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In other news, that long-awaited LVL UP show, which had been slated for Milk Run, has been moved to Sweatshop Gallery, which makes me think we’ve seen the last rock show at the old Milk Run space on Leavenworth. Palm, Bed Rest and Thick Paint open the 9 p.m. show tomorrow night. Tickets are $10 today, $12 tomorrow…

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Read Tim McMahan’s blog daily at Lazy-i.com — an online music magazine that includes feature interviews, reviews and news. The focus is on the national indie music scene with a special emphasis on the best original bands in the Omaha area. Copyright © 2017 Tim McMahan. All rights reserved.


Vinyl drove Homer’s sales increases in 2016; Closeness new EP on Graveface 2/24…

Category: Blog — Tags: , , , , , — @ 1:40 pm January 12, 2017

by Tim McMahan, Lazy-i.com

Homer’s General Manager Mike Fratt sent out his annual sales letter to the media a few days ago, and it’s good news: Homer’s business was up 4.5 percent in 2016.

“Vinyl drove the increase, though lifestyle helped,” Fratt said, referencing so-called lifestyle products — i.e., non-recorded products (i.e., trinkets).

Vinyl sales boomed by a robust 18 percent, and new vinyl sales overtook new CD sales in gross dollars. That’s because vinyl costs about $25 per unit, while CDs cost on average around $11.  In fact, CD sales slumped 2 percent last year at Homer’s partially due to retail price declines, Fratt said. Overall CD unit sales were basically flat, off by only 110 units.

“But unit sales in new CDs were were well over two times that of new vinyl,” Fratt said.

Despite that impressive 4.5 percent year-over-year business increase, Fratt says Homer’s has no plans for expansion in 2017. “Running one great store matters more than a handful of average stores,” he said.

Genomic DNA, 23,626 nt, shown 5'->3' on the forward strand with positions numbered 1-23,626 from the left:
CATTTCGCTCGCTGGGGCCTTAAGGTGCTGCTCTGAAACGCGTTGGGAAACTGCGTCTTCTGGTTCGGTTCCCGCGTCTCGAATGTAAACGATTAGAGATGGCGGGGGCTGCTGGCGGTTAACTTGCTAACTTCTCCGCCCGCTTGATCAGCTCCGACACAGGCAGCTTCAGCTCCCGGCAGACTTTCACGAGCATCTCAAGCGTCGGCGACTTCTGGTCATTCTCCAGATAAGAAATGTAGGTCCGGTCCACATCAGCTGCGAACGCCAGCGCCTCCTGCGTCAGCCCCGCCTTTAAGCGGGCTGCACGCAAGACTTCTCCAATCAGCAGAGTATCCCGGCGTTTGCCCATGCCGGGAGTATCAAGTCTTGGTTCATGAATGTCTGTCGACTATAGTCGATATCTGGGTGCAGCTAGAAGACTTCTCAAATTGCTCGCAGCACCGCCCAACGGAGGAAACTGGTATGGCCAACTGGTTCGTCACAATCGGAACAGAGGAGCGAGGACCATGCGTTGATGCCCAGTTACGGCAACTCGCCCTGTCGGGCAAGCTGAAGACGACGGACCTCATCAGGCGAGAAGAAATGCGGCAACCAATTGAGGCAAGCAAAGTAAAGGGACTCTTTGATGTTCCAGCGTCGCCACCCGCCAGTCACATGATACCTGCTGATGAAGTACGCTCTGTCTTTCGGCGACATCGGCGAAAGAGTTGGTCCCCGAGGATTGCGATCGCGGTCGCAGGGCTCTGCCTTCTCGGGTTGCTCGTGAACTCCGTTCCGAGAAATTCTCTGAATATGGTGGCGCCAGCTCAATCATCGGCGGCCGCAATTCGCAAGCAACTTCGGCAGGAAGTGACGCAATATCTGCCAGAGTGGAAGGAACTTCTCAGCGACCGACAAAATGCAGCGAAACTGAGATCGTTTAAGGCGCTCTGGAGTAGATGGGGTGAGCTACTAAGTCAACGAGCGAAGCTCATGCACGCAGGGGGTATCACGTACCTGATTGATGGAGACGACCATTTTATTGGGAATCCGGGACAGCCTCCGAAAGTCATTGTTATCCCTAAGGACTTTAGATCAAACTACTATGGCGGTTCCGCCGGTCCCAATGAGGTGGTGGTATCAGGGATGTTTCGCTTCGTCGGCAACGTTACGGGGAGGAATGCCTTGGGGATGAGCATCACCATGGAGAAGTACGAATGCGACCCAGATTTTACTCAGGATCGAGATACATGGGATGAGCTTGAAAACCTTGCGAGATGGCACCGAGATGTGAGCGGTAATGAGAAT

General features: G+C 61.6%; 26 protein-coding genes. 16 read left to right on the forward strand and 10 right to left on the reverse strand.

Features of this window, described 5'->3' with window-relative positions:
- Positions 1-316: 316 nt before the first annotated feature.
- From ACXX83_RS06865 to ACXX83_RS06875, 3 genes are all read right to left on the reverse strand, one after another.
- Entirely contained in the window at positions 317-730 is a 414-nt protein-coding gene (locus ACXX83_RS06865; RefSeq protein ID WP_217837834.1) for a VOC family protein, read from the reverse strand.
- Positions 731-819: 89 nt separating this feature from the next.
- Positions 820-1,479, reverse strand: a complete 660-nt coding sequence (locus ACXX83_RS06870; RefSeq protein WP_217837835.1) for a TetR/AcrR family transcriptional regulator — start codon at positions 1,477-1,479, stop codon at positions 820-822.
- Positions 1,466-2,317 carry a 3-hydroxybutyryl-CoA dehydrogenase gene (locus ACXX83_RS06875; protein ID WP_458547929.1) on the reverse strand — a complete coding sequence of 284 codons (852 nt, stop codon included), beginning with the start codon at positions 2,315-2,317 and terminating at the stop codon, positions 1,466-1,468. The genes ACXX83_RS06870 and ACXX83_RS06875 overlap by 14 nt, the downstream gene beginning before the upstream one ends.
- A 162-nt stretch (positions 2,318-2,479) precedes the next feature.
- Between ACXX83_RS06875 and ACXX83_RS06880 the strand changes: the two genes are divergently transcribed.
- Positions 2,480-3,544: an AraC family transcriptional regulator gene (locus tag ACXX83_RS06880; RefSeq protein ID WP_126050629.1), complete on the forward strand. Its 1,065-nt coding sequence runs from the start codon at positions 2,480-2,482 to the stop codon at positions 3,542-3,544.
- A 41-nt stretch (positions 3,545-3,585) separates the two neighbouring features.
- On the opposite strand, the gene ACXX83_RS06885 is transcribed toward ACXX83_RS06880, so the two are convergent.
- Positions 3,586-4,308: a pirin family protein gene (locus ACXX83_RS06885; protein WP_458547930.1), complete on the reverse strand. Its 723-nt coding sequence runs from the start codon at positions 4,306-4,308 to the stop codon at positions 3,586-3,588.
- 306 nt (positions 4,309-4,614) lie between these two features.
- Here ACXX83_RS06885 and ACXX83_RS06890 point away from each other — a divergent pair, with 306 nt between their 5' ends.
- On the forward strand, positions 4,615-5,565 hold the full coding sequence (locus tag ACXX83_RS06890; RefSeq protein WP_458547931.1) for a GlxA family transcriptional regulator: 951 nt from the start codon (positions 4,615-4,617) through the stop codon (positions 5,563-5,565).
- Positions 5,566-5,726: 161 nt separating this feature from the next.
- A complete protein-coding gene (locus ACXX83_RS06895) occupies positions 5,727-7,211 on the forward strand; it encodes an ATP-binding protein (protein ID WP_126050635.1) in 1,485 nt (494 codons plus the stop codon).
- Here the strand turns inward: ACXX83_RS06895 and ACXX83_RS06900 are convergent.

Fratt also had some thoughts on my “vision of 2017” that said vinyl sales will plateau in 2017 nationally. He said that peak won’t be reached until 2019 or 2020.

“While the increase (in vinyl sales) is not as great as the last couple years, it’s still significant,” Fratt said. “Add the fact that boomers are now digging out their turntables and playing records again. It’s really quite stunning how wide the demographic is buying vinyl now. So lots of gas still in the tank on vinyl.”

And, Fratt added, Homer’s sold 150 8-track tapes in 2016. Somehow I can’t see that medium making a return.

Top vinyl sellers for Homer’s in 2016: Twenty One Pilots: Vessel and Blurryface; David Bowie, Blackstar; Adele, 25; Radiohead, Moon Shaped Pool; and Bon Iver, For Emma, Forever Ago.

Top CD sellers for Homer’s: Twenty One Pilots, Blurryface; Rolling Stones, Blue & Lonesome; Melanie Martinez, Cry Baby; Chris Stapleton, Traveller; Kevin Gates, Islah; and David Bowie, Blackstar.

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Todd and Orenda Fink as seen in negativeland…

Closeness, the dreamy electronic duo of Orenda and Todd Fink, will release their debut EP, Personality Therapy, Feb. 24 on Graveface Records. The Savannah label counts Xiu, Xiu, Whirr, Dosh, The Appleseed Cast and Black Moth Super Rainbow among its roster.

Check out the first single below. BTW, the Finks will be performing at SXSW this year….